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Nat Turner and the Slave Revolt
October 2, 1800 Nat Turner born, Southampton County, Virginia
May 12, 1828 Nat Turner has a vision which he inteprets as God telling him to lead an uprising of slaves
July 4, 1831 Date chosen for Nat Turner's rebellion. It was postponed because Turner was sick. Virginia
July 23, 1831 In The Liberator, Lloyd Garrison published a "Song, supposed to be sung by Slaves in Insurrection." In the song it urged slaves to "strike for God and vengeance now."
August 22, 1831
August 23, 1831
Revolt of Nat Turner
October 30, 1831 Nat Turner is discovered by two slaves, who report him to Benjamin Phipps. Phipps then confronts him with gun and takes him to jail
November 1, 1831 Nat Turner makes his Confession to Thomas C. Gray, his attorney.
  Confession of Nat Turner
November 5, 1831 Nat Turner is tried and convicted for leading a slave uprising Virginia
November 11, 1831 Nat Turner is hung for leading a slave revolt. His body is skinned and dispersed to white onlookers for souvenirs.


West of Hampton Roads and just above the Virginia and North Carolina border, Southampton County was the site of the largest slave revolt in United States history. Known under a variety of names, some of the more common ones being Nat Turner's Revolt or the Southampton Insurrection, the revolt was the work of Nat Turner, a slave who, as a Baptist preacher had earned the right to journey to nearby plantations.

Turner admitted after the uprising that he had been well-treated by his master. He claimed that the revolt was the result of on-going visions, voices, and signals from God including a blueish color visible in the sun a week prior to the revolt and a solar eclipse earlier in the year. After eating dinner in the woods on the evening of Monday, August 21, Turner and 6 others went to the Travis Plantation (the home of Turner's current master) and killed the entire family of 5, including two children and an infant as they slept.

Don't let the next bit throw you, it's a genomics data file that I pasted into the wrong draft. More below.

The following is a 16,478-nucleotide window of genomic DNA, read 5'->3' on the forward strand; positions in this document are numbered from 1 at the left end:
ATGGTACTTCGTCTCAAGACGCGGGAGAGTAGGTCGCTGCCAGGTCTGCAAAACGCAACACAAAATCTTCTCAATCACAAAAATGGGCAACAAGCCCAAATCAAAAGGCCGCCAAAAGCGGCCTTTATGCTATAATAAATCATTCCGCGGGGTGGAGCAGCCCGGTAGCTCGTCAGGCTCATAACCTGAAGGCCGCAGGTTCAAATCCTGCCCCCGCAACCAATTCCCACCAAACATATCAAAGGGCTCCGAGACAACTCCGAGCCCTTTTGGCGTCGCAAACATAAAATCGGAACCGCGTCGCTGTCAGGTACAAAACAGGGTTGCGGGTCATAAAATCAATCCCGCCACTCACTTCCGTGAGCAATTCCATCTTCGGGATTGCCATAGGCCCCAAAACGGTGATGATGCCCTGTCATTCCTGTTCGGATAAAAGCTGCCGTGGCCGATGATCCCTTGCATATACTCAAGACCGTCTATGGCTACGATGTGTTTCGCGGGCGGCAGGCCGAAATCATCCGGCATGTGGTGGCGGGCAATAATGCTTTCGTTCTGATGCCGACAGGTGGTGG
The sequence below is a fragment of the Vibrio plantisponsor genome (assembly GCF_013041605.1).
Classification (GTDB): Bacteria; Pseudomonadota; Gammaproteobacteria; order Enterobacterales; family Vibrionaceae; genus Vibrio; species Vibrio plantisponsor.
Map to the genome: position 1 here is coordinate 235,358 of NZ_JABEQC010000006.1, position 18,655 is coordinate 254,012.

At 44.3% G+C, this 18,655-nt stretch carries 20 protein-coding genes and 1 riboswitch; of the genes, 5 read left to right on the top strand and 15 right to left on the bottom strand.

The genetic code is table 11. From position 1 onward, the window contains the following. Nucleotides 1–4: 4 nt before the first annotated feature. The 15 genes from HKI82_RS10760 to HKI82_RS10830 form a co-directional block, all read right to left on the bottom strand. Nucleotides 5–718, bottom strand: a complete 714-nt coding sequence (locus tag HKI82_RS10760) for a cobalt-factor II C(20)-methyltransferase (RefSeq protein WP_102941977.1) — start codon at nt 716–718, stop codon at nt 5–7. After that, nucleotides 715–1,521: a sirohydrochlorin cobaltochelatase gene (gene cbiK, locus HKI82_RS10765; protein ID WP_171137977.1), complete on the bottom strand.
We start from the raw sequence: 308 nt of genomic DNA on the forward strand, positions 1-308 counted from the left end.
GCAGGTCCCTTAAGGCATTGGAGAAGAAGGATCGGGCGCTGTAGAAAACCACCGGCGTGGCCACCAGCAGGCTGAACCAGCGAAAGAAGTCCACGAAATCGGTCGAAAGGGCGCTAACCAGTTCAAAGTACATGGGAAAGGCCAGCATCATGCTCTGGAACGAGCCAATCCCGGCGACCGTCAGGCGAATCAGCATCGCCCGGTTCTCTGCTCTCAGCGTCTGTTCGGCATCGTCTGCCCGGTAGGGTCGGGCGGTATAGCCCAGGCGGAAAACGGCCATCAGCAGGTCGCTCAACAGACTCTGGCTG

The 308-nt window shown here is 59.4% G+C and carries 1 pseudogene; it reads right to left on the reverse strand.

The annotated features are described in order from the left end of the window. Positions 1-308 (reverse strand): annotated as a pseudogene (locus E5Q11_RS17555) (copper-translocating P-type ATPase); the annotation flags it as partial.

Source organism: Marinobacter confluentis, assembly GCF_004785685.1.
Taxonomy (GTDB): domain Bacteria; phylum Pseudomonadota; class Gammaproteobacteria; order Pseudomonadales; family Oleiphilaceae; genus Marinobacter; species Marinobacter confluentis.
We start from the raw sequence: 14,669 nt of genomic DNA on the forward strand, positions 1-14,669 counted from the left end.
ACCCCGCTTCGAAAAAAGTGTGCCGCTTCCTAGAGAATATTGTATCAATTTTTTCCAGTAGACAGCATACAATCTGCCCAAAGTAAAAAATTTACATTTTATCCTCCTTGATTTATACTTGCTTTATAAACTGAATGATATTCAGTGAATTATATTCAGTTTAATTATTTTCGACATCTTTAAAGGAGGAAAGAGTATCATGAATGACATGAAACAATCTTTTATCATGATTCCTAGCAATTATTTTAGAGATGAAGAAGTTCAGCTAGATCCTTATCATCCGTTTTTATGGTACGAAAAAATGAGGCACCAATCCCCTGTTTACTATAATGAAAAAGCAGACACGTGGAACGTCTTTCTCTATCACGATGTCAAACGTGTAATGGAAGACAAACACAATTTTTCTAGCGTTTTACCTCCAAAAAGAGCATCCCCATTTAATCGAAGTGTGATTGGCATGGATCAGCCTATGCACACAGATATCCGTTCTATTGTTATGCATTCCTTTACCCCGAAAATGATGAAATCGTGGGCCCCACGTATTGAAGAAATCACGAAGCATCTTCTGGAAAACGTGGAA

It was then observed that I must spill the first blood. On which, armed with a hatchet, and accompanied by Will, I entered my master's chamber, it being dark, I could not give a death blow, the hatchet glanced from his head, he sprang from the bed and called his wife, it was his last word, Will laid him dead, with a blow of his axe, and Mrs. Travis shared the same fate, as she lay in bed.
Confession of Nat Turner


Leaving the Travis home, Turner and his followers struck other homes in the countryside, killing men, women and children. In bizarre rituals, bodies were mutilated and Turner anointed his followers with blood from the bodies. As he moved through the countryside he persuaded and coerced other slaves to join him. Reports of the numbers that actually joined range from 40 to 200, although Turner put the number at between 55 and 60 in his confession.

By Tuesday morning word had spread and armed bands of white militia scoured the area looking for the rebellious slaves. The brutality of the whites easily matched that of their counterparts as they tortured and killed blacks regardless of their guilt or innocence. That day white militia twice met the slaves in battle, Fifty-three slaves were brought to trial, twenty of whom were hung for their participation in the crimes.

Nat Turner avoided detection for two months, hiding out near the plantation of his former master. When he was finally captured, Southerners wanted to know if he had been inspired by the writings of Lloyd Garrison, particularly "Song, Supposed to be Sung by Slaves in Insurrection," which had been published a month earlier in The Liberator

According to his confession, Turner was betrayed by two slaves who had stumbled on his hiding place. After a two week chase, Benjamin Phipps caught him "under the top of a fallen tree." The following day Nat Turner "confessed" to his court-appointed attorney, Thomas Gray. At his trial on November 5, 1831, Nat Turner was sentanced to die by hanging for his role in the slave rebellion. On November 11 Turner was hung, his body mutilated and divided up amongst the crowd watching the hanging.

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Nat Turner and the Slave Revolt was added in 2005





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